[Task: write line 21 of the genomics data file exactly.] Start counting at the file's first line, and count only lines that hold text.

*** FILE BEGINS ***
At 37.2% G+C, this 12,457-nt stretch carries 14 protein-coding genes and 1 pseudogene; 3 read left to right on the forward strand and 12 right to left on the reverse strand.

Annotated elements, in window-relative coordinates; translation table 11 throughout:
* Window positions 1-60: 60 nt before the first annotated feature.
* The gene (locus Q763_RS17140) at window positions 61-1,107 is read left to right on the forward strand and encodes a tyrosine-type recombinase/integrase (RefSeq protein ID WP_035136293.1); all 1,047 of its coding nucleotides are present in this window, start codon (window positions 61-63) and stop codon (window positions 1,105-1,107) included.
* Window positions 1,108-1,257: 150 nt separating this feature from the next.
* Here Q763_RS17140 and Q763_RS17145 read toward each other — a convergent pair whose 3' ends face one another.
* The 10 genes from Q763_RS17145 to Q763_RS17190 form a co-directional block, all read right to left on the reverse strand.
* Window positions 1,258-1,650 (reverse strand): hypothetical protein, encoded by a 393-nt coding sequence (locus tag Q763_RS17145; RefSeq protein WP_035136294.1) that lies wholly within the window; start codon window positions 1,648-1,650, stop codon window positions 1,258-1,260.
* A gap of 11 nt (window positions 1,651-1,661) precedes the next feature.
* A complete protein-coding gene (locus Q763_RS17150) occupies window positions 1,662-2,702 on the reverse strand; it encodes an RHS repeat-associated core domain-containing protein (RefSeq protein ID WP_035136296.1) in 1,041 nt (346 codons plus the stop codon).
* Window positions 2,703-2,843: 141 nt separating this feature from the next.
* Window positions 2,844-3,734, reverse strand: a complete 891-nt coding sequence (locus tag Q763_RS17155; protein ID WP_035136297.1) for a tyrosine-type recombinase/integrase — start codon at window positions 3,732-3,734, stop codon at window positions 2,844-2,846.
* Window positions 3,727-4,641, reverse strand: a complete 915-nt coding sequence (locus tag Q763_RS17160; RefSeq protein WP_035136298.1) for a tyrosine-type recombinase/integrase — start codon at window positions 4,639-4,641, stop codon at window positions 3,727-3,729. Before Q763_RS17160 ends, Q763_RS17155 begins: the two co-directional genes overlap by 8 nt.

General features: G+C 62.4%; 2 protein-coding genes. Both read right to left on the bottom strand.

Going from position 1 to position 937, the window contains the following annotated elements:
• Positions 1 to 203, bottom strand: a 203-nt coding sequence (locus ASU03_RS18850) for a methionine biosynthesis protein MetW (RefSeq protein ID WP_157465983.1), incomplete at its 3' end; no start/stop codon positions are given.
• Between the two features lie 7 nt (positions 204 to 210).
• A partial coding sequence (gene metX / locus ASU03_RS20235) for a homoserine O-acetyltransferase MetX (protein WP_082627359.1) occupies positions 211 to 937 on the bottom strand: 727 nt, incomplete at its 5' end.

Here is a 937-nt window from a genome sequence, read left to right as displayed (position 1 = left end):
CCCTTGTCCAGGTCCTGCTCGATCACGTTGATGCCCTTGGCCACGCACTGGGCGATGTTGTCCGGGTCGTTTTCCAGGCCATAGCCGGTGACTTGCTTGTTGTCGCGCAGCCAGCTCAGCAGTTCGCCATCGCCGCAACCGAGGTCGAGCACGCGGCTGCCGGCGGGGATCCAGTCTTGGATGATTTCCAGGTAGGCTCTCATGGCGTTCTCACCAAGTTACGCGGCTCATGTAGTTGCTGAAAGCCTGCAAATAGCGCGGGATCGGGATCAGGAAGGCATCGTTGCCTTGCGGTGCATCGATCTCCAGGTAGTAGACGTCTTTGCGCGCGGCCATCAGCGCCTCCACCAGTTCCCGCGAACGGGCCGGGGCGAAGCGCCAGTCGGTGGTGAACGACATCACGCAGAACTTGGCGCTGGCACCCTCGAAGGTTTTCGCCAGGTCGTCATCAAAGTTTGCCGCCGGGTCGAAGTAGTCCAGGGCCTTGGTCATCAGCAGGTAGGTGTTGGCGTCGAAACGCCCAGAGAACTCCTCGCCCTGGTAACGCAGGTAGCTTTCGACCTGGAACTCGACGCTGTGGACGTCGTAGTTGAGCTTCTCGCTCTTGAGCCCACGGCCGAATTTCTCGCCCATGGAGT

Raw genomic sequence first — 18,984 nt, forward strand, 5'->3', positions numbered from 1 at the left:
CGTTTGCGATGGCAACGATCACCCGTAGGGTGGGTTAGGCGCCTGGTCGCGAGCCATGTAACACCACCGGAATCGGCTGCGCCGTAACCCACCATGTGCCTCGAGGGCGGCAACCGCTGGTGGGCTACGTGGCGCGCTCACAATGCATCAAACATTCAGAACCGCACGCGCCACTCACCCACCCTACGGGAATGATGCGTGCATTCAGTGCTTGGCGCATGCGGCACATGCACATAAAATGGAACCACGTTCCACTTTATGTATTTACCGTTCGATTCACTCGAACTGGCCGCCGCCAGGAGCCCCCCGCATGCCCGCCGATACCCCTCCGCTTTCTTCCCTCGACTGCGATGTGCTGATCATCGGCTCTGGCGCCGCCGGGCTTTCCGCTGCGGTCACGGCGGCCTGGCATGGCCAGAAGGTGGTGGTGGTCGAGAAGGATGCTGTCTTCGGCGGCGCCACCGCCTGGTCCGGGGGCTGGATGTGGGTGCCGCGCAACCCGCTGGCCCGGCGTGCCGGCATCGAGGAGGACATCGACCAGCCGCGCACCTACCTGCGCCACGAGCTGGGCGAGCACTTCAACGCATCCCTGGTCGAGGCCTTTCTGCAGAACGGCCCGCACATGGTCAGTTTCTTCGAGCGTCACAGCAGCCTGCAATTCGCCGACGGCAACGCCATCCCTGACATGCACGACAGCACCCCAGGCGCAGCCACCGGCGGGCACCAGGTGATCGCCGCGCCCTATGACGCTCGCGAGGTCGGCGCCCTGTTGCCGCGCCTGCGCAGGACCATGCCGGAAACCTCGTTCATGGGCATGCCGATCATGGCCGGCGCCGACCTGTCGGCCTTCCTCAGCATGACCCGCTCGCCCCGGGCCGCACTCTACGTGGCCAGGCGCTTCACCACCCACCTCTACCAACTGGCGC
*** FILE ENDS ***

Raw genomic sequence first — 18,984 nt, forward strand, 5'->3', positions numbered from 1 at the left: